About A Unique Nigerian Leader

About Nigeria’s Genuine Mai-Gaskiya (The Sincere one), the Real McCoy. An Exemplary Paragon of Integrity and Epitome of Humility and A Man for All Seasons condensed from Nowa Omoigui’s; From Kampala To Lome To London and Back To Nigeria

How and why General Gowon lost grip was multi-factorial. On July 29, 1975, nine years to the day a coup he did not plan brought him to power at Ikeja Barracks, elements within his ‘constituency’ “recalled” him. Former secessionist leader Emeka Ojukwu, who was still in exile in Ivory Coast, reacted to the news of the coup against Gowon – according to Frederick Forsythe – with a smile.

Nevertheless, General Gowon, far away in Kampala, had friends. Many offers of residence came to him in Kampala from various African countries. He notified the new regime in Lagos that he would leave Kampala for Lome in Togo. Since he was financially broke, teary-eyed members of the Nigerian delegation along with staffers at the Nigerian High Commission in Kampala donated 3000 pounds sterling to enable him begin a new life. He was flown to Lome – via Garoua in Cameroon – aboard President Idi Amin’s executive jet. Part of the flight passed through Nigerian airspace and Gowon took the opportunity to transmit a radio message reaffirming loyalty to and support for Brigadier Murtala Muhammed’s new regime. Although offered permanent domicile in Togo he chose to join his family in the United Kingdom. He received an additional 10,000 pounds sterling donation from General Eyadema.

Following a telephone call to Brigadier Murtala Muhammed (his Barewa College and Royal Military Academy junior) during which he made requests for elementary federal assistance, he left for London.

When he got to London, he was offered official accommodation by the Nigerian government which he, however, turned down for a variety of reasons. After some weeks at the Portman Hotel, he moved into the house of an old friend – Mr. Emmanuel Otti – at 472 Finchley Road, London. The delay was to enable the house to be redecorated by Mr. and Mrs. Otti and Brigadier Sam Ogbemudia (who had been in the UK when the coup took place in Nigeria). Other friends came to the assistance of the family. It was not until September 1975 that he began to get his pension and gratuities as a retired Four-Star General. In the nine years he had been Nigeria’s ruler he had not built himself a single house, inside or outside the country, nor did he expropriate one kobo of government money. Unlike some of those who served under him, his TOTAL savings throughout his service years as well as his years as Nigeria’s leader was N75,000 – all of which was inside Nigeria.

In time to come this would stand in stark contrast to the conduct of and personal fortunes of most of those who conspired to remove him from office – or benefited from it.

Once settled in with his family, the General, who was offered several Masters Degree programs, signed up for undergraduate studies in Political Science at Warwick University. Newspapers in Nigeria later carried news items and photographs depicting the former Nigerian leader carrying trays in a student cafeteria in the UK. The Muhammed regime was embarrassed and therefore dispatched Brigadier TY Danjuma (who, took Kano born Col. Wali along) to ask Gowon adopt a supposedly more dignified stance. Gowon rejected the overture and reassured his “embarrassed sympathizers” that he was comfortable with his situation. He made friends among the Nigerian students at Warwick, including a family friend of mine, Desmond Guobadia, now a legal practitioner in Lagos. Meanwhile his spouse, the former First Lady, Mrs. Victoria Gowon (who was a nurse) registered as a catering student at a University College in London.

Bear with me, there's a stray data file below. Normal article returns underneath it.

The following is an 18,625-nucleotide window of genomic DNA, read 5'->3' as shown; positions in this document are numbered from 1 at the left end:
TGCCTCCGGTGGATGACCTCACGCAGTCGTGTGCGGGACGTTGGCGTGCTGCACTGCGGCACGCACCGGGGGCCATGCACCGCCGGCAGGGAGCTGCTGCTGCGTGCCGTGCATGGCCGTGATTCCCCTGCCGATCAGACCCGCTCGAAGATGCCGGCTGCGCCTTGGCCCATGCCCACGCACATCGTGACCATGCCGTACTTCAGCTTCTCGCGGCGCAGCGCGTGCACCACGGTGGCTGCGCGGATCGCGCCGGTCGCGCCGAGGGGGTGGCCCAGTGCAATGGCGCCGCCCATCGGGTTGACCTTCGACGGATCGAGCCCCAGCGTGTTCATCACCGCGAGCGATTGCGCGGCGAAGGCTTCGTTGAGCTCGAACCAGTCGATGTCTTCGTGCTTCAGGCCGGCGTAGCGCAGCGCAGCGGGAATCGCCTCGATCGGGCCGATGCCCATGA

Col. BS Dimka, an officer from the Angas ethnic group of Plateau State, announced the botched February 1976 coup bid. Tragically, General Muhammed was killed, along with Colonel Ibrahim Taiwo and a few others. Gowon vigorously denied the allegation of complicity. In an atmosphere of open press speculations, suspicion and outright condemnation, he was invited by Brigadier SM Yar’Adua, to appear before the investigating board in Lagos. In the meantime, all his privileges were suspended. Even his pension, which was his right – and not a privilege – was also illegally suspended. His brother, Air Force Major Moses Gowon, was detained (because he was his brother) – and later discharged from service. Another brother, Captain Isaiah Gowon, was jailed for 15 years – after a second court-martial – because of an innocuous visit to the School of Artillery in Kaduna on February 13.

Fearful of the press-hyped atmosphere and presumption of guilt prior to investigation and trial Gowon suggested a neutral country as the venue of his submissions to the investigating board. He also offered swearing to an affidavit and responding point by point to any questionnaire of the government’s choosing. The government, urged on by a mob-like mentality that pervaded the Press, refused. Instead, efforts were made to get the General to return to Nigeria by subterfuge.

Mistrustful of the intentions of the regime, Gowon wrote a lengthy and very detailed letter of explanation offering to assist the government to find a solution to “the endemic problem of coups and counter-coups in Nigeria.” One week later, a government announcement monitored over the Voice of America asserted that General Gowon had been stripped of his rank, honours and entitlements. However, no official letter was ever sent to that effect – in part because the government cannot forfeit the rank of an officer unless such an officer has actually been convicted of treason or other serious felony – which had not happened.